There are many methods of deculturalization, such as segregation, isolation, and forced change of language. When the content of curriculum reflects culture of dominant group, it is deculturalization. Also, dominated groups are not allowed to express their culture and religion, which is deculturalization. Use of teachers from the dominant group to teach those that are dominated is another form of deculturalization (Spring 49).
"The problem was the assumption that U.S. institutions, customs, and beliefs
were the best in the world and they should be imposed" (Spring 42).
Throughout much of the past century, the United States sought to stamp its cultural ideal upon almost all peoples who existed within its realm of influence. It is only through the relatively modern ideology of multiculturalism and the celebration of diversity that the United States has begun to make amends for the injustices it has committed on other cultures. Today, with multiculturalism entering into the classrooms and other realms, different cultures are finally getting the attention they deserve.
The American idea of cultural and racial superiority began in the seventeenth and eighteenth centuries with the colonization of northeast America by predominantly Anglo Saxon colonists. Ironically, the colonists came to America to escape persecution for their religious beliefs. The Anglo Saxon attitude of cultural superiority was a largely Protestant value that remained prevalent for much of the twentieth century (Spring 2-4).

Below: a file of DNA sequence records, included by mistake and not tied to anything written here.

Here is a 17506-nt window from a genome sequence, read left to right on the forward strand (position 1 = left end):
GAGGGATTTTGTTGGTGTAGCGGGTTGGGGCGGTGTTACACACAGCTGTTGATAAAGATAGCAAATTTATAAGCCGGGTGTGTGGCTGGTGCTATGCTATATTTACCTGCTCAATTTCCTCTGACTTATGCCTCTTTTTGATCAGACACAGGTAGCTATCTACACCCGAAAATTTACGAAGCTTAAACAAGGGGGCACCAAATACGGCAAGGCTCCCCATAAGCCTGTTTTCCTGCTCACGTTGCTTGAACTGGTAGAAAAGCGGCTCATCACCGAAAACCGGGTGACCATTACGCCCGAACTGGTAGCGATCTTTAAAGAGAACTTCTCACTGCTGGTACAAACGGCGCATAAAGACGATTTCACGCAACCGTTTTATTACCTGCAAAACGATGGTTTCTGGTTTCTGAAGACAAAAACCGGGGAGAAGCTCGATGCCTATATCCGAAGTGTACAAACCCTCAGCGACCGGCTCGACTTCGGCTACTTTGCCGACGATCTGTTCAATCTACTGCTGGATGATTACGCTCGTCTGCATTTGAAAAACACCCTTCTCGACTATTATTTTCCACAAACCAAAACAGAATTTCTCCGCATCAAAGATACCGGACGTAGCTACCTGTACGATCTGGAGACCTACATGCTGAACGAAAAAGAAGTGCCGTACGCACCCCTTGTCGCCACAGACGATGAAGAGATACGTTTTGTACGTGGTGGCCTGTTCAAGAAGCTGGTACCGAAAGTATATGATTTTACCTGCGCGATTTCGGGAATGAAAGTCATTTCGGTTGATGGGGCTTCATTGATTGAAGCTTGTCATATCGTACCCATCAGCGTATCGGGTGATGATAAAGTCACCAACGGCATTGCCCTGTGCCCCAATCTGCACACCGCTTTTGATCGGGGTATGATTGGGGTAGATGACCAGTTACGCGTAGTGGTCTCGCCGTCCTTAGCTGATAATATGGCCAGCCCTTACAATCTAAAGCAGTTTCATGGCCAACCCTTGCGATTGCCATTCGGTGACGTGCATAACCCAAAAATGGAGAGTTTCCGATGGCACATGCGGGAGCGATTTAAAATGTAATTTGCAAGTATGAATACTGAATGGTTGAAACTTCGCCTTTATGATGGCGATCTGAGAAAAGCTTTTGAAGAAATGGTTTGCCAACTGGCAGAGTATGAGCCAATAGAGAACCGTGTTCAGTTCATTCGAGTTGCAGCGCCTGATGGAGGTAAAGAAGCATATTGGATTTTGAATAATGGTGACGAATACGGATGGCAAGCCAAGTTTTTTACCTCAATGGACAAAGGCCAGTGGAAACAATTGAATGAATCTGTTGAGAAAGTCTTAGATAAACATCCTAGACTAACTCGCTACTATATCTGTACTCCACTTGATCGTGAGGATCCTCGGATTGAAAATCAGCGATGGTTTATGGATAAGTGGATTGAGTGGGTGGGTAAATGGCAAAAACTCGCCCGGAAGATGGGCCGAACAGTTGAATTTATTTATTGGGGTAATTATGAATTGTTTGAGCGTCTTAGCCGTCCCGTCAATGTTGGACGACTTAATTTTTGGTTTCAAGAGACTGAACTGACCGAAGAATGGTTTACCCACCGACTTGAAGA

The educational impact of this elitist attitude was far-reaching. The most immediate effects were seen in the destruction of Native American culture and peoples. Efforts to 'civilize' the Native Americans through the use of schooling began in 1819 and continued until the late 1920's. The first schools were the result of Christian missionaries' efforts to gain converts. English was the only language spoken in these schools, and the Native American culture was looked upon poorly. Some earlier efforts were made to adapt to Native American culture, including the development of a written Cherokee language. This knowledge, however, was used to impart Anglo-Protestant values and religion (Spring 18-21).